I’ve heard many reasons over the years. Maybe you feel you don’t have time and there is just too much else on your plate. Or maybe you don’t have the energy. You’re tired and feel like it’s just one more thing to do. Perhaps you don’t realize the significant and how it can positively transform your life. Or maybe you just feel like it’s too hard. Many of my clients feel they don’t know where to start or what to consider.
This is often why people hire a coach or consultant. To provide time and space they aren’t giving themselves. To ask the right questions and give space for the answers.
The good news is, you don’t need to hire anyone to reap the enormous benefits of self-reflection. All it requires is awareness, commitment and dedicating time.
The importance of self-reflection
Many people find doing self-reflection difficult or troublesome. They don’t understand why they need it, and they don’t see the benefits doing self-reflection. Why is self-reflection important for you? Here I will reveal the benefits of self-reflection:
It’s essential to understand yourself at a deeper level. Self-awareness and a little soul searching is critical to success in all areas of life.
Taking time for self-reflection leads to greater self-awareness which in turn leads to self-improvement. In addition, having a strong sense of self improves your confidence and level of self-esteem.
Self-reflection allows you to understand and see things from a different point of view. When you take a step back from a situation, you gain a new understanding. You can see the whole picture, not just the piece of the puzzle.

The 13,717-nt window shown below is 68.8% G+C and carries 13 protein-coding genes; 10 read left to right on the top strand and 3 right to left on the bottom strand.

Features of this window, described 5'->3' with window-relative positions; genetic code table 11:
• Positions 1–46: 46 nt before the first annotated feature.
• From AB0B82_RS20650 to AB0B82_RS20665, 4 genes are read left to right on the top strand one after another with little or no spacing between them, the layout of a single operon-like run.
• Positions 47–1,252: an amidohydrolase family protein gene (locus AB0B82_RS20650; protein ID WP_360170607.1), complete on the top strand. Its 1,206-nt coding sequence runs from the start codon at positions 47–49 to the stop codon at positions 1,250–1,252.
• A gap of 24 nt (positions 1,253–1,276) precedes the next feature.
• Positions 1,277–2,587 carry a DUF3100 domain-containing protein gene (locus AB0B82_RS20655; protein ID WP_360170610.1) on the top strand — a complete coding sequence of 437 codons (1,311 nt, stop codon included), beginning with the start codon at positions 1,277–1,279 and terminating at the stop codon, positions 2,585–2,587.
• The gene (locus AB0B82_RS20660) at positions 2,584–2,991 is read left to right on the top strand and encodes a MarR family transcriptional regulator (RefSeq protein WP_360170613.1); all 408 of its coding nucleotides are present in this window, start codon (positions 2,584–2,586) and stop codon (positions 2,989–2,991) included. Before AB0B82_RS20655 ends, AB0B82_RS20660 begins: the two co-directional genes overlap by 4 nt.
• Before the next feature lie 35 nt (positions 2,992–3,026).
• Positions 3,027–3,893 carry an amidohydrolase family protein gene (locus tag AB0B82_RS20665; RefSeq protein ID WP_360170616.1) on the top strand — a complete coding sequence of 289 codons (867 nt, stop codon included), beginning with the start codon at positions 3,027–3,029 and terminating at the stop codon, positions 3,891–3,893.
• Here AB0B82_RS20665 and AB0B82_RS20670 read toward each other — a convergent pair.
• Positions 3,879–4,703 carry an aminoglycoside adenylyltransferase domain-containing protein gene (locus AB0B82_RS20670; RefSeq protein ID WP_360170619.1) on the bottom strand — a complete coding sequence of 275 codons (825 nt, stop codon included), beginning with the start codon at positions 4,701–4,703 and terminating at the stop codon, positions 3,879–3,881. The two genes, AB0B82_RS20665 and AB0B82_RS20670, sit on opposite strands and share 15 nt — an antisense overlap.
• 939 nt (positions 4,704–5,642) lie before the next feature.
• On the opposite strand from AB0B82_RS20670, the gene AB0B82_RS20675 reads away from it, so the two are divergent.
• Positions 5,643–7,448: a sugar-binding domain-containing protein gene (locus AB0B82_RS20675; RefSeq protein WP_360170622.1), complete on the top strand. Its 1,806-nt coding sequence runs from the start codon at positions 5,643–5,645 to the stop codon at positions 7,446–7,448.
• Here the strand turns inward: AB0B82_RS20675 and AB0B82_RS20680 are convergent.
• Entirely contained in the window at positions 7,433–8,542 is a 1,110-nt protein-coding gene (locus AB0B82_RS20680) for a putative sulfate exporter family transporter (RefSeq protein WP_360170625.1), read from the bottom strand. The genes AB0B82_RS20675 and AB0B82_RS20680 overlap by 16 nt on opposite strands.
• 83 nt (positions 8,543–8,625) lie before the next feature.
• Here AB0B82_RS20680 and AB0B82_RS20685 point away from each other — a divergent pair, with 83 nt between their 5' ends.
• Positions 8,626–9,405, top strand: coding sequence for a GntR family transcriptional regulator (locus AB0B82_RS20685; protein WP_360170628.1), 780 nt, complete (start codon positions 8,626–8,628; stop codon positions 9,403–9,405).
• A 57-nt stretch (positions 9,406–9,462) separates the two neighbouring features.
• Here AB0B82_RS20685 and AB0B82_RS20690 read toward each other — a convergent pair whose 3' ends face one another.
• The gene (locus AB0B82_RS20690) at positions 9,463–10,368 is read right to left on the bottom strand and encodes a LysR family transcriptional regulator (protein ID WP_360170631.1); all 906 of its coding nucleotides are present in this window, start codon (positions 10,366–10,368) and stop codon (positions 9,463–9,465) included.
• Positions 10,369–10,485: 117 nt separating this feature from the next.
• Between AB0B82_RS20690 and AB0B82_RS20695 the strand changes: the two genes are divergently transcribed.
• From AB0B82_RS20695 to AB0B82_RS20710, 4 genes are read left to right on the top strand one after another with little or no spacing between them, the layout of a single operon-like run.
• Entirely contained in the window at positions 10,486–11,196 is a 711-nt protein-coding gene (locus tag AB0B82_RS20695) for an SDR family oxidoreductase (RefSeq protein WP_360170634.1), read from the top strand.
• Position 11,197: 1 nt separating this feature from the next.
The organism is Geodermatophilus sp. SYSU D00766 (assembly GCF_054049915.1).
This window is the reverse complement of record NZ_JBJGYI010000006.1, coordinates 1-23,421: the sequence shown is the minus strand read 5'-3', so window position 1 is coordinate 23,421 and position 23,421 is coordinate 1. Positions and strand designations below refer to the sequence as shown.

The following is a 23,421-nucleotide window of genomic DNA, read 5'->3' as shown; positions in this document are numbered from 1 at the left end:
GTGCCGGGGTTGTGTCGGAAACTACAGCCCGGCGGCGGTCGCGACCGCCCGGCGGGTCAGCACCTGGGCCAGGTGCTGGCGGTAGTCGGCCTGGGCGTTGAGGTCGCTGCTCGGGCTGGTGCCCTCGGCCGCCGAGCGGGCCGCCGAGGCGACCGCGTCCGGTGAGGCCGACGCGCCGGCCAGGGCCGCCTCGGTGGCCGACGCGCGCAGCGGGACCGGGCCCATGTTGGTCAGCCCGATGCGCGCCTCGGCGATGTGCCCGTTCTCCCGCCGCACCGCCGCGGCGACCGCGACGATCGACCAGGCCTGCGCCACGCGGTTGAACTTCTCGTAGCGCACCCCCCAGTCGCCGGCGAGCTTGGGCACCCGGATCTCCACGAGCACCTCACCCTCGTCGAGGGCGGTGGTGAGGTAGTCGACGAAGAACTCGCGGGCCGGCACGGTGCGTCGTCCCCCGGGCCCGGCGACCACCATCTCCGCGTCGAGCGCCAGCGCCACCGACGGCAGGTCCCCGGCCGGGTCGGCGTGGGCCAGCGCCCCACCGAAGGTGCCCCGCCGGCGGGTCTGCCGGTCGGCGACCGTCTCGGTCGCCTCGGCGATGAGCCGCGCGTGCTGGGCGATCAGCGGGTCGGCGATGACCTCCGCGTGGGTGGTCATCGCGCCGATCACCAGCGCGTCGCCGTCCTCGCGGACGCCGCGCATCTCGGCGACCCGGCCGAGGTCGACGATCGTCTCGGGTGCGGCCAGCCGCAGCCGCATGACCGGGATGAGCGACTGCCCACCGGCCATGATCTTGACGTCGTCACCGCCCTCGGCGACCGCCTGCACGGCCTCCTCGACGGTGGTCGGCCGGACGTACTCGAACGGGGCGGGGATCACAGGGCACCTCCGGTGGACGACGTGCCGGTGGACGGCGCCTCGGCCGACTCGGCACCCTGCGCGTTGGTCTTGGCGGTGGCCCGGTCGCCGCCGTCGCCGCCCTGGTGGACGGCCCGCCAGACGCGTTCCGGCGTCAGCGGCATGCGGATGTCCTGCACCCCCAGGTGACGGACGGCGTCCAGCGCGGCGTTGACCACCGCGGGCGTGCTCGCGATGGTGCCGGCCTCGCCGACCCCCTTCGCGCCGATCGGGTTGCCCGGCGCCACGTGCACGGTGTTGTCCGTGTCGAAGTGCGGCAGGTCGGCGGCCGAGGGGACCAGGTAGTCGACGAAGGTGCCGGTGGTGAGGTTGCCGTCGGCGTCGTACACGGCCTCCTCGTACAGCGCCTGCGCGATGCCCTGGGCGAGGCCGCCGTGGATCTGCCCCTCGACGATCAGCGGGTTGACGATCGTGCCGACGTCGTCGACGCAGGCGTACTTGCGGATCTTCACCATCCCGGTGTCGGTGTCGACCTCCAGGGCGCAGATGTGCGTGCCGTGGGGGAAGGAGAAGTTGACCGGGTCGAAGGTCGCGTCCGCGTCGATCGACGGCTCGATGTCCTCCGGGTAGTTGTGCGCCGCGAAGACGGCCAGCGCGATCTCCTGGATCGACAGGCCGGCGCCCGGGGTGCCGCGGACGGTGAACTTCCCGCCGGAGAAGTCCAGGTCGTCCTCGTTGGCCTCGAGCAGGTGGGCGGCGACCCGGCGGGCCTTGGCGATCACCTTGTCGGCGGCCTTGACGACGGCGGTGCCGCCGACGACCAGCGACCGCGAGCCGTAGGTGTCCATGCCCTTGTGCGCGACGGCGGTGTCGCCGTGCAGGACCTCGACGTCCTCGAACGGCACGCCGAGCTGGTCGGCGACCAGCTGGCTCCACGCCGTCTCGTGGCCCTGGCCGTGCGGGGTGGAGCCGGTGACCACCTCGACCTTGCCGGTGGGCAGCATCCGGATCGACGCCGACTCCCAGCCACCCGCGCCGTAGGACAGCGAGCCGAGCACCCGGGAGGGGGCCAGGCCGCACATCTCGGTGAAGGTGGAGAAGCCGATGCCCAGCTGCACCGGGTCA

Ever hear the saying, “Can’t see the forest for the trees”? This is an expression that highlights someone who is so involved in the details of a situation that they can’t see the whole picture.
This is the benefit of self-reflection. You can zoom out and see the whole forest.
Allows you to respond, not react
Ever say or do something in the moment that you wish you could take back? When you react, you’re not thinking about the potential ramifications of your actions. However, when you take time to reflect on a situation, you can respond more thoughtfully and change your behavior for next time.
Early in my career, a boss made a recommendation about this very thing. He advised me to wait 24 hours before addressing something I was upset about. This forced time of self-reflection allowed me to take stock of my feelings and emotions. I was then better able to approach the situation or issue with a level head and greater perspective.
Facilitates a deeper level of learning
Many studies share the common conclusion that self-reflection facilitates a deeper level of learning and understanding. It’s a critical part of the education process. I’ve found this to be true in my own work as a facilitator and trainer.